United States District Court, D. Massachusetts
MEMORANDUM AND ORDER RE: MOTIONS IN LIMINE (DOCKET
ENTRY ## 32, 40, 41)
MARIANNE B. BOWLER UNITED STATES MAGISTRATE JUDGE
before this court are the above motions in limine. (Docket
Entry ## 32, 40, 41). The motions raise complicated issues of
the application of an Occupation Health and Safety Act
(“OSHA”) negative preemption statute, 29 U.S.C.
§ 653(b)(1) (“section 653(b)(1)”); a
comparative negligence bar under the Federal Employers'
Liability Act (“FELA”) when a safety statute
applies, 45 U.S.C. § 53 (“section 53”); and
the continued viability in certain respects of the First
Circuit's decision in Pratico v. Portland Terminal
Co. decision, 783 F.2d 255 (1st Cir. 1985)
(“Pratico”). More specifically, the
issues include: (1) whether to exclude the aisles and
passageways OSHA regulation, 29 C.F.R. § 1910.22(b)(1)
(2015), plaintiff Kimberly Higdon (“plaintiff”)
cites from evidence as subject to preemption under section
653(b)(1); (2) whether a violation of the regulation
constitutes negligence per se or only evidence of negligence
on the part of defendant Keolis Commuter Services, LLC
(“Keolis”); and (3) whether the regulation is a
safety statute under section 53 which precludes any reduction
of a recovery based on plaintiff's negligence.
Section 653(b)(1) Bar
to the first issue, the OSHA regulation applies only if
OSHA's so-called “negative preemption”
provision in section 653(b)(1) does not oust OSHA of its
regulatory authority in the circumstances of this case.
See Clark v. Providence and Worcester Railroad
Co., Civil Action No. 09-10328-FDS, 2011 WL 3236087 (D.
Mass. July 26, 2011). Section 653(b)(1) provides that:
(b)(1) Nothing in this chapter shall apply to working
conditions of employees with respect to which other Federal
agencies . . . exercise statutory authority to prescribe or
enforce standards or regulations affecting occupational
safety or health.
29 U.S.C. § 653. As explained by the First Circuit in
PBR, Inc. v. Secretary of Labor, 643 F.2d 890 (1st
Cir. 1981), the exemption in section 653:
is activated by statutory authority in another agency and an
actual exercise of such authority by the agency. Southern
Pacific Transportation Co. v. Usery, 539 F.2d 386, 389
(5th Cir. 1976). The exemption does not oust OSHA of its
regulatory authority where such an agency has regulatory
authority but has not exercised such authority.
PBR, Inc. v. Secretary of Labor, 643 F.2d 890, 896
(1st Cir. 1981). The twofold inquiry therefore requires: (1)
the existence of statutory authority in another agency; and
(2) the actual exercise of that authority by the agency.
the first line of inquiry, Keolis aptly points out that the
Federal Railway Safety Act, 49 U.S.C. §§
20101-21311, endowed the Department of Transportation, acting
through the Federal Railroad Administration
(“FRA”), with broad powers to
“‘prescribe regulations and issue orders for
every area of railroad safety.'” (Docket Entry #
40) (quoting 49 U.S.C. § 20103). Moreover, as stated in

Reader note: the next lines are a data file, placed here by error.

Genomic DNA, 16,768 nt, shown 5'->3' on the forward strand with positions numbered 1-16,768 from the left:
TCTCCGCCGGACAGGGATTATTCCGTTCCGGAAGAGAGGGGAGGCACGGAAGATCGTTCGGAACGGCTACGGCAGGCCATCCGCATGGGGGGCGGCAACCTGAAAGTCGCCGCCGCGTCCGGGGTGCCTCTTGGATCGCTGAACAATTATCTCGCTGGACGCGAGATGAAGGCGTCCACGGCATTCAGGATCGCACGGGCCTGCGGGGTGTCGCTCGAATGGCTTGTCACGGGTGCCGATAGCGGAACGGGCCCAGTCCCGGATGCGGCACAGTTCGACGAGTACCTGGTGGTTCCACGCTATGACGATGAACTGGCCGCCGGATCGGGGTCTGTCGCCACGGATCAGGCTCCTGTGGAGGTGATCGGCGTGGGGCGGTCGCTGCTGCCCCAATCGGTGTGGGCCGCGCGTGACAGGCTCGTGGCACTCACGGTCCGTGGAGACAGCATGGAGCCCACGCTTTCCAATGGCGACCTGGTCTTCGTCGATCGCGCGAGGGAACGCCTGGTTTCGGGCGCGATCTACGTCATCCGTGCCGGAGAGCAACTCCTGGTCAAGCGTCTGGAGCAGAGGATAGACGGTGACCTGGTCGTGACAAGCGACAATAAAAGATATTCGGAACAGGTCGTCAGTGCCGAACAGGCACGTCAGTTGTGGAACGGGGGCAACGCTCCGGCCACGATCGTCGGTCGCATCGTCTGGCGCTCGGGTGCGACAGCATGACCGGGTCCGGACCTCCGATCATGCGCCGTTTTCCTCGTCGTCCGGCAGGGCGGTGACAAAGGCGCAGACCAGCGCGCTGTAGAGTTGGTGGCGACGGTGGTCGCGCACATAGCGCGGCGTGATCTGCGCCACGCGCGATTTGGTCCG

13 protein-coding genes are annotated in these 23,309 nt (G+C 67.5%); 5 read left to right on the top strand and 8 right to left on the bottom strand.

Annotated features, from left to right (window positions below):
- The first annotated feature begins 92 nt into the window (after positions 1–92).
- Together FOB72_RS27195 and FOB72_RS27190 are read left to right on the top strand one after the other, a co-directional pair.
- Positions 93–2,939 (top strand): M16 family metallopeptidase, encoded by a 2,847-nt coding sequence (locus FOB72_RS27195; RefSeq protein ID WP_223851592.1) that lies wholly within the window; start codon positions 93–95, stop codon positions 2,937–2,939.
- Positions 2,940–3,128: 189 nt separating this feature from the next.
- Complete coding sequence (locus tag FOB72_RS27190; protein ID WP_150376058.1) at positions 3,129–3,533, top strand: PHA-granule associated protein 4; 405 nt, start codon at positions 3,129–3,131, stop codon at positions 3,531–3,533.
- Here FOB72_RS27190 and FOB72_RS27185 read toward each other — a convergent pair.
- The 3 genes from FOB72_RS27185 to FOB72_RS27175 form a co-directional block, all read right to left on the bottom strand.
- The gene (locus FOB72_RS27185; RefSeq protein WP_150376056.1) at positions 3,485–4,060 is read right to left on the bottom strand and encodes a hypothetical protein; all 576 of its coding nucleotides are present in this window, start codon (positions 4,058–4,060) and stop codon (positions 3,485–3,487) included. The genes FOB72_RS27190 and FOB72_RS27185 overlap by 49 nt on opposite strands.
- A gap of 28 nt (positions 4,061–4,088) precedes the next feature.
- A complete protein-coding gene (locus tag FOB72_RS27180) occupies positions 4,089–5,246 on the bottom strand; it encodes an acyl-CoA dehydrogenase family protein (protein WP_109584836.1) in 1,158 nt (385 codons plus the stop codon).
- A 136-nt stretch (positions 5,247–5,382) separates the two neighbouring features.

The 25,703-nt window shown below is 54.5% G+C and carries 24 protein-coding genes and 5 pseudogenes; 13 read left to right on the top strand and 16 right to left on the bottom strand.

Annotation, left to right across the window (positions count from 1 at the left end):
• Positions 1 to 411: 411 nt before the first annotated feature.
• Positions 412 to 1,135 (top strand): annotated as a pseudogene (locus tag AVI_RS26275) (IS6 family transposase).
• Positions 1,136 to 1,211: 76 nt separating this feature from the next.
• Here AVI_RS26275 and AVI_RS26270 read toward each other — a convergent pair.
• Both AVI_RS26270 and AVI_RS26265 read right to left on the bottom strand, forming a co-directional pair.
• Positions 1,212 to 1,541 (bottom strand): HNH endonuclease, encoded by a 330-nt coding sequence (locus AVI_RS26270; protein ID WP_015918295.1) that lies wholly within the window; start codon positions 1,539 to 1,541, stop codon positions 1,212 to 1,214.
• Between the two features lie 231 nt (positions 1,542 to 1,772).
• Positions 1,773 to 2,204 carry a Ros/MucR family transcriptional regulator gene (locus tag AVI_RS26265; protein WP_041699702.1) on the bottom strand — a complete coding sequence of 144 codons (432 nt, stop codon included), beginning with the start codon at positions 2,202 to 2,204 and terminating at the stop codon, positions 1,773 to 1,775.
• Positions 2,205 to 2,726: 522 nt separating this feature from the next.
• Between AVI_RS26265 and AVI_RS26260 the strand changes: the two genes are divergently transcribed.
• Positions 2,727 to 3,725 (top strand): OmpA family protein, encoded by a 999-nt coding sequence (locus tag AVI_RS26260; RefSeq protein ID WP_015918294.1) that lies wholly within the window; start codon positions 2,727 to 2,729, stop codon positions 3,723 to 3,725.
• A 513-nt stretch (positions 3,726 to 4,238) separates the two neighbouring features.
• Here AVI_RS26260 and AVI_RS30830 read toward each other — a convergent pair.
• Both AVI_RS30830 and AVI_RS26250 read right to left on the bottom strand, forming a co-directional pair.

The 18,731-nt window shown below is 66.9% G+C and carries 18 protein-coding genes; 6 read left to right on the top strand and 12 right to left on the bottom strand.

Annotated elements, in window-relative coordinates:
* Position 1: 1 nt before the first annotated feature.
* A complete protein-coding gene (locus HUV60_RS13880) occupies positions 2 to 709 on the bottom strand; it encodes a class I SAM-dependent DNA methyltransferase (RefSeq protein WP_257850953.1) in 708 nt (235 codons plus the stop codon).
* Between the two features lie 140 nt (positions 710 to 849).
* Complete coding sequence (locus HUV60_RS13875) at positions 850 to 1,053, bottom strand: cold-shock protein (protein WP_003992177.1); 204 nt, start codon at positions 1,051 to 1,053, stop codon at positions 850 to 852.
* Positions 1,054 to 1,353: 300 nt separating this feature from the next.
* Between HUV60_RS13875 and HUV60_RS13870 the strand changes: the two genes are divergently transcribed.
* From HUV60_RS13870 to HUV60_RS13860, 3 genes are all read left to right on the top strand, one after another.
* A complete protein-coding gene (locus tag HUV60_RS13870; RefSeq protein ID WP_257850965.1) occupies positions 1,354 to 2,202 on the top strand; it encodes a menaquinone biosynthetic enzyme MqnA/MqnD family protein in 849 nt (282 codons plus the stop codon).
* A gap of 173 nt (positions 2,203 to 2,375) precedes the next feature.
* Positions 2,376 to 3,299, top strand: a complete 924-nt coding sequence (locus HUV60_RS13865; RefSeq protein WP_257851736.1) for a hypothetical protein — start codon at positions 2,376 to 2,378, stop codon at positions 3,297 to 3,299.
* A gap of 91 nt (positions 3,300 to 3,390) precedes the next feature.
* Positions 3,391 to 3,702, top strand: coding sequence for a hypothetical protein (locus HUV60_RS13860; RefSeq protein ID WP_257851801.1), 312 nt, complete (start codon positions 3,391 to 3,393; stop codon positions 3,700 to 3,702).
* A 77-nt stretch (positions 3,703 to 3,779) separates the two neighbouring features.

a decision by the Occupational Safety Health Review
Commission, “There is no doubt that the FRA has the
statutory authority to regulate the safety of employees in
the railroad industry.” Consolidated Rail
Corp., 10 O.S.H. Cas. (BNA) ¶ 1577 (O.S.H.R.C. Apr.
30, 1982) (“Conrail”); see 49
U.S.C. § 20101. Keolis is therefore correct.
second aspect of the inquiry turns upon the existence of the
“actual exercise of” FRA's authority.
PBR, Inc., 643 F.2d at 896. Keolis submits that a
1978 policy statement (Docket Entry # 40-2) which, to quote
the statement, concerns “the relationship between the
respective jurisdictions of FRA and OSHA, ” 43 Fed.
Reg. 10584 (March 14, 1978), is an actual exercise of
FRA's authority. (Docket Entry # 40). Plaintiff maintains
that the policy statement was not an exercise of FRA's
authority and, relying on Pratico, 783 F.2d at 262,
notes there is no FRA regulation “addressing safety on
the aisles and passageways around trains in a coach
house.” (Docket Entry # 49, p. 2) (Docket Entry # 32,
the policy statement provides that OSHA regulations apply
subject to “three principal exceptions.” 43
Federal Registrar 10587 (March 14, 1978). In pertinent part,
the policy statement states that:
OSHA regulations concerning working surfaces deal with such
matters as ladders, stairways, platforms, scaffolds and floor
openings. Generally, these regulations are applicable in
railroad offices, shops, and other fixed work places. There
are however three principal exceptions to the rule.
43 Fed. Reg. 10587 (emphasis added). Keolis relies on two of
these “three principal exceptions” to the
applicability of the OSHA aisles and passageways regulation.
(Docket Entry # 40).
Rolling Stock Exception
Keolis cites the exception applicable to “the safe
movement of rolling stock through railroad repair
shops.” 43 Fed. Reg. 10587. The applicable language in
the policy statement provides that:
. . . [A]s the agency which has exercised jurisdiction over
railroad operations, FRA is responsible for the safe movement
of rolling stock through railroad repair shops. OSHA
requirements for general industry are in some respects
inconsistent with the optimum safety of employees in this
unique environment where hazards from moving equipment
predominate. Therefore, OSHA regulations on guarding of open
pits, ditches, etc., would not apply to inspection pits in
locomotive or car repair facilities. FRA is better equipped
to assess proper clearance technology and employee knowledge
of existing industry practices as well as the relevance and
severity of hazards represented by specific injury occurrence
codes in ...